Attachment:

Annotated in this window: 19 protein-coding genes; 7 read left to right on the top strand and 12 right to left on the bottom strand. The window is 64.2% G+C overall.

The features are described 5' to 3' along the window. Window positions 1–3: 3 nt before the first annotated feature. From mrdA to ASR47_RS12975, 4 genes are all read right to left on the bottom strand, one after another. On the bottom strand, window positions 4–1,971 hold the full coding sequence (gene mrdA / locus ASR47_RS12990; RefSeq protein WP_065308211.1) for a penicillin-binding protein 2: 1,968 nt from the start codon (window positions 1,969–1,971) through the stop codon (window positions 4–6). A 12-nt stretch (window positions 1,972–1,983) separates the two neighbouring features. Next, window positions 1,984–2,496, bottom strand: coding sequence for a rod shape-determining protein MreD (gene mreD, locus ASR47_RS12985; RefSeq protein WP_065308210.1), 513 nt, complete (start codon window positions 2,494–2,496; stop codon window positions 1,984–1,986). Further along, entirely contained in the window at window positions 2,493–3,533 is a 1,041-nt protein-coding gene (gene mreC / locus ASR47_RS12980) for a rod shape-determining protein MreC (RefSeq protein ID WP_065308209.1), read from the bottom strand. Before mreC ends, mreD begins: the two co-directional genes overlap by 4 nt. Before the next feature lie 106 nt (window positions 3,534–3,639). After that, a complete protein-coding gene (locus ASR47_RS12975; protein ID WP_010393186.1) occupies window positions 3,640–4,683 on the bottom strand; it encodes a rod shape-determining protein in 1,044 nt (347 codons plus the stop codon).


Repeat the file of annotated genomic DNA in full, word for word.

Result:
Annotated in this window: 19 protein-coding genes; 7 read left to right on the top strand and 12 right to left on the bottom strand. The window is 64.2% G+C overall.

The features are described 5' to 3' along the window. Window positions 1–3: 3 nt before the first annotated feature. From mrdA to ASR47_RS12975, 4 genes are all read right to left on the bottom strand, one after another. On the bottom strand, window positions 4–1,971 hold the full coding sequence (gene mrdA / locus ASR47_RS12990; RefSeq protein WP_065308211.1) for a penicillin-binding protein 2: 1,968 nt from the start codon (window positions 1,969–1,971) through the stop codon (window positions 4–6). A 12-nt stretch (window positions 1,972–1,983) separates the two neighbouring features. Next, window positions 1,984–2,496, bottom strand: coding sequence for a rod shape-determining protein MreD (gene mreD, locus ASR47_RS12985; RefSeq protein WP_065308210.1), 513 nt, complete (start codon window positions 2,494–2,496; stop codon window positions 1,984–1,986). Further along, entirely contained in the window at window positions 2,493–3,533 is a 1,041-nt protein-coding gene (gene mreC / locus ASR47_RS12980) for a rod shape-determining protein MreC (RefSeq protein ID WP_065308209.1), read from the bottom strand. Before mreC ends, mreD begins: the two co-directional genes overlap by 4 nt. Before the next feature lie 106 nt (window positions 3,534–3,639). After that, a complete protein-coding gene (locus ASR47_RS12975; protein ID WP_010393186.1) occupies window positions 3,640–4,683 on the bottom strand; it encodes a rod shape-determining protein in 1,044 nt (347 codons plus the stop codon).